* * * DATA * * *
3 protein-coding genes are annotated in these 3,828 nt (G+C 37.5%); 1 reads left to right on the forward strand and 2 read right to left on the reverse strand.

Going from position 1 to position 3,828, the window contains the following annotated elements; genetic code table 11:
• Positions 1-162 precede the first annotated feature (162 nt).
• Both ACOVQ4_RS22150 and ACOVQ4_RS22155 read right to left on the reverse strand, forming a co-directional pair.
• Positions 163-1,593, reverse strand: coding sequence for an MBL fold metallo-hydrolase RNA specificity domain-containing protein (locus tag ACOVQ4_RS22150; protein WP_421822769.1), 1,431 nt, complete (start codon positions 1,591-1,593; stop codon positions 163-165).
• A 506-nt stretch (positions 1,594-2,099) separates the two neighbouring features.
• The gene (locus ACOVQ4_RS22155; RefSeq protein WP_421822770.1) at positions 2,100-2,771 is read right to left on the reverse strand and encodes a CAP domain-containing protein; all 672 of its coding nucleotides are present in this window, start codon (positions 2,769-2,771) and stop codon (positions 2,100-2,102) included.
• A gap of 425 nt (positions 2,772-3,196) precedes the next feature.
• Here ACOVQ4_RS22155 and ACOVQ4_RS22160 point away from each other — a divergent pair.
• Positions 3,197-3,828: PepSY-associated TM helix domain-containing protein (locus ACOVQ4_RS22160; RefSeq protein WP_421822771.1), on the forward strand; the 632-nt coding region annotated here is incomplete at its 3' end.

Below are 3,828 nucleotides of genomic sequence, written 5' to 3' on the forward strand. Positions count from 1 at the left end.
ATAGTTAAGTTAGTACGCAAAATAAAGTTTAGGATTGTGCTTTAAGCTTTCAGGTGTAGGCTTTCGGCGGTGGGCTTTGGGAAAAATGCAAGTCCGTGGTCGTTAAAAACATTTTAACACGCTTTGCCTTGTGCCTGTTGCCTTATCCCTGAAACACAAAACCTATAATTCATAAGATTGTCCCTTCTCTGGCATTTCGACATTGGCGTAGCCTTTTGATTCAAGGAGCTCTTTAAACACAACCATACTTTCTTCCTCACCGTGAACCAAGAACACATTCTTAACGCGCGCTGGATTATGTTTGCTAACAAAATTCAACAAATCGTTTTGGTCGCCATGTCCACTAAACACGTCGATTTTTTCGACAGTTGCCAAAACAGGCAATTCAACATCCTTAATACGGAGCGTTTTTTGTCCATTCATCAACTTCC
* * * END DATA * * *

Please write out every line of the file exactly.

3 protein-coding genes are annotated in these 3,828 nt (G+C 37.5%); 1 reads left to right on the forward strand and 2 read right to left on the reverse strand.

Going from position 1 to position 3,828, the window contains the following annotated elements; genetic code table 11:
• Positions 1-162 precede the first annotated feature (162 nt).
• Both ACOVQ4_RS22150 and ACOVQ4_RS22155 read right to left on the reverse strand, forming a co-directional pair.
• Positions 163-1,593, reverse strand: coding sequence for an MBL fold metallo-hydrolase RNA specificity domain-containing protein (locus tag ACOVQ4_RS22150; protein WP_421822769.1), 1,431 nt, complete (start codon positions 1,591-1,593; stop codon positions 163-165).
• A 506-nt stretch (positions 1,594-2,099) separates the two neighbouring features.
• The gene (locus ACOVQ4_RS22155; RefSeq protein WP_421822770.1) at positions 2,100-2,771 is read right to left on the reverse strand and encodes a CAP domain-containing protein; all 672 of its coding nucleotides are present in this window, start codon (positions 2,769-2,771) and stop codon (positions 2,100-2,102) included.
• A gap of 425 nt (positions 2,772-3,196) precedes the next feature.
• Here ACOVQ4_RS22155 and ACOVQ4_RS22160 point away from each other — a divergent pair.
• Positions 3,197-3,828: PepSY-associated TM helix domain-containing protein (locus ACOVQ4_RS22160; RefSeq protein WP_421822771.1), on the forward strand; the 632-nt coding region annotated here is incomplete at its 3' end.

Below are 3,828 nucleotides of genomic sequence, written 5' to 3' on the forward strand. Positions count from 1 at the left end.
ATAGTTAAGTTAGTACGCAAAATAAAGTTTAGGATTGTGCTTTAAGCTTTCAGGTGTAGGCTTTCGGCGGTGGGCTTTGGGAAAAATGCAAGTCCGTGGTCGTTAAAAACATTTTAACACGCTTTGCCTTGTGCCTGTTGCCTTATCCCTGAAACACAAAACCTATAATTCATAAGATTGTCCCTTCTCTGGCATTTCGACATTGGCGTAGCCTTTTGATTCAAGGAGCTCTTTAAACACAACCATACTTTCTTCCTCACCGTGAACCAAGAACACATTCTTAACGCGCGCTGGATTATGTTTGCTAACAAAATTCAACAAATCGTTTTGGTCGCCATGTCCACTAAACACGTCGATTTTTTCGACAGTTGCCAAAACAGGCAATTCAACATCCTTAATACGGAGCGTTTTTTGTCCATTCATCAACTTCC